The rest of the ride consisted of another hard climb up Cold Aspin, our legs were really feeling it now but the coaches were so encouraging. We also stopped at some shops to refuel, I grabbed a bounty bar and some Haribo, nom nom… 

Its crazy how much you need to eat on these rides!   The valley ride home was flat and the coaches were great letting us draft during the tough head winds. Once returning we all went for the routine brick run and collapsed back at the farm house. Time for a quick shower, some well-earned bubbly and a slide show to laugh at a collection of photos the guys had taken during the week.

Dinner was a elegant 3 course meal and wine at a restaurant down the road. It was sad, we were all saying our goodbyes, yet celebrating our amazing achievement of the day. Everyone in the group got on so well and we all had good banter between us. I absolutely loved the holiday and encourage anyone, whatever training level to go. As well as great training, it was relaxing and fun. As soon as I can I will be booking next years with Embrace sports and cannot wait for the season to start….


Monday, 25 May 2015

My First Triathlon - from duathlete to wannabe triathlete! The Mini-Marshman..

After an awesome triathlon training holiday in the Pyrenees last week with Embrace Sport(Blog coming), I thought it was time to jump straight into my first triathlon, conquer my open water fear and convert myself from a Duathlete to a Triathlete!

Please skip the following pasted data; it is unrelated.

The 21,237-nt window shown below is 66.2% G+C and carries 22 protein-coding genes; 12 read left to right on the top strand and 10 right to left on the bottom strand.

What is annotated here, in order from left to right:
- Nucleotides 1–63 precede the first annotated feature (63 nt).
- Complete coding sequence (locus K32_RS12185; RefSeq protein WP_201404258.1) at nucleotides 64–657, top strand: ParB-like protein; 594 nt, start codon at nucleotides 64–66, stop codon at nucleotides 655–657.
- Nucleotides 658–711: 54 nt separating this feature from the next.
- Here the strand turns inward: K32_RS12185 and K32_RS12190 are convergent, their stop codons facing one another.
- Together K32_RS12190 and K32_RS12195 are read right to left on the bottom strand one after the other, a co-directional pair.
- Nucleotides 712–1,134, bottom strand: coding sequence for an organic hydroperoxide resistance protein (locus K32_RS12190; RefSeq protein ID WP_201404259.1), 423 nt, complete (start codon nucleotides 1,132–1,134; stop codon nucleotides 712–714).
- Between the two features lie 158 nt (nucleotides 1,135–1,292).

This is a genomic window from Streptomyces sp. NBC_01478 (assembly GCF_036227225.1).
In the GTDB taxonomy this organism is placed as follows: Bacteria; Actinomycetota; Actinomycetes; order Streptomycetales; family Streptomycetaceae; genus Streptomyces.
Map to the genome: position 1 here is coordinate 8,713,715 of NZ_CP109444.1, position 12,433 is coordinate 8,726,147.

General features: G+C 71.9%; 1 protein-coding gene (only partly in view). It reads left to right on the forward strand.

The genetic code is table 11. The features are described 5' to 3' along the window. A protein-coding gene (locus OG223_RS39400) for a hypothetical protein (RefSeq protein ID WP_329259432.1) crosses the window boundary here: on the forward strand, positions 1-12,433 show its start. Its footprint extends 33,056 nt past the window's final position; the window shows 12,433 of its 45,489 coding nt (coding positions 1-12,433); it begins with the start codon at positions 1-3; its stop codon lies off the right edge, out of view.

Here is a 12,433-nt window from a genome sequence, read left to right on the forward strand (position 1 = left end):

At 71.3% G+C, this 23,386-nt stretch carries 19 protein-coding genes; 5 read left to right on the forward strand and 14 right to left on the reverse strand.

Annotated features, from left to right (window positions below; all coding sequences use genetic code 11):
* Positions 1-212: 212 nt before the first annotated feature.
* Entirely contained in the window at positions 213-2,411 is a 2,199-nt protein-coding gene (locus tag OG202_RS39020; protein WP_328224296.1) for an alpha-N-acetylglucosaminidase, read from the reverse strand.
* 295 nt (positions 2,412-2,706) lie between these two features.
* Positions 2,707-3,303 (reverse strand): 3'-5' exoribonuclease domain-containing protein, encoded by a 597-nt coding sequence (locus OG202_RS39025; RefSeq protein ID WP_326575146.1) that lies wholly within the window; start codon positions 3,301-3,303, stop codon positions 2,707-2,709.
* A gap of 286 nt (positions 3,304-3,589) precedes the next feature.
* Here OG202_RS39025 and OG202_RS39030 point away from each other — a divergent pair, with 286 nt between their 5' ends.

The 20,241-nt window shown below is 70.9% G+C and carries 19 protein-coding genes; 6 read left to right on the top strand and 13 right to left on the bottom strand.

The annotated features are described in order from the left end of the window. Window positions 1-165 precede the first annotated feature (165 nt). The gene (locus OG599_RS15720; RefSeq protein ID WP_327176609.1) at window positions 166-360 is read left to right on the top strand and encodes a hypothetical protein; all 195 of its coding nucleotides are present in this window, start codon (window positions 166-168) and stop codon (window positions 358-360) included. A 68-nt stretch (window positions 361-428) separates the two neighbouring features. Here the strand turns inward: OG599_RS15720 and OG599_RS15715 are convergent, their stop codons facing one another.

The event was called the Mini Marshman (Sprint Triathlon), a very well run event by a local company called Velocity Events. There was also the Marshman Standard (Olympic distance)  and for the hard-core, the Marshman (half iron man distance).  It was held in Lydd lakes near Rye.  Landing home Thursday night, I quickly ordered a triathlon suit online which I picked up on Friday for Saturday (thank goodness it fit, though it was pinker than I expected, not the most intimidating colour!).


I rolled out of bed at 5am to have a quick pre-race breakfast though I couldnt stomach coffee yet and with my large bag (you need to take so much more than for a Duathlon; Wetsuit, towel, goggles, dry clothes etc),headed to the event. As I was driving, it was drizzling and only 9 degrees, which was making me dread the lake and the freezing temperature it was going to be. I arrived to a field at 6am to register, thinking maybe I should hop in the car and turn round! I then racked my bike and unenthusiastically set to work taking off layers, applying body glide (to help you quickly take your wet suit on and off) and putting on the wetsuit.  Joining many shivering bodies by the entrance of the lake, we had our race briefing and then plunged into the lake.


Once getting into the lake, I hovered at the back before the horn. I was freezing! Every time I put my head underwater I lost my breath and couldnt breathe. Trying to acclimatise by dunking my head and letting a bit of water into the wet suit to warm up,  the horn went off. Everyone charged off while I panicked and went into a weird front crawl with head out the water/ breast stroke swim. Not the most technical and very slow! There were a couple of others in the water also doing breast stroke so I didnt feel so bad. The swim felt a lot longer than in the pool, probably as you have no wall to push off every 25m! I did feel very safe in the water with a kayak alongside me most of the way (as I was at the back!) Having completed the swim,  I headed to transition with wet feet. The transition was slow I got the wetsuit off fairly quickly but took a while drying my feet and putting on some socks and a jacket! I didnt want to get cold on the bike (as you know from previous experience!).


The bike course was 24km and a lovely flat course heading to Camber and back, there was a slight head wind but I enjoyed it and started overtaking a couple of participants which made up for the swim! T2 was fairly quick (having practiced many bike run transitions!), I think I even overtook a few during this.)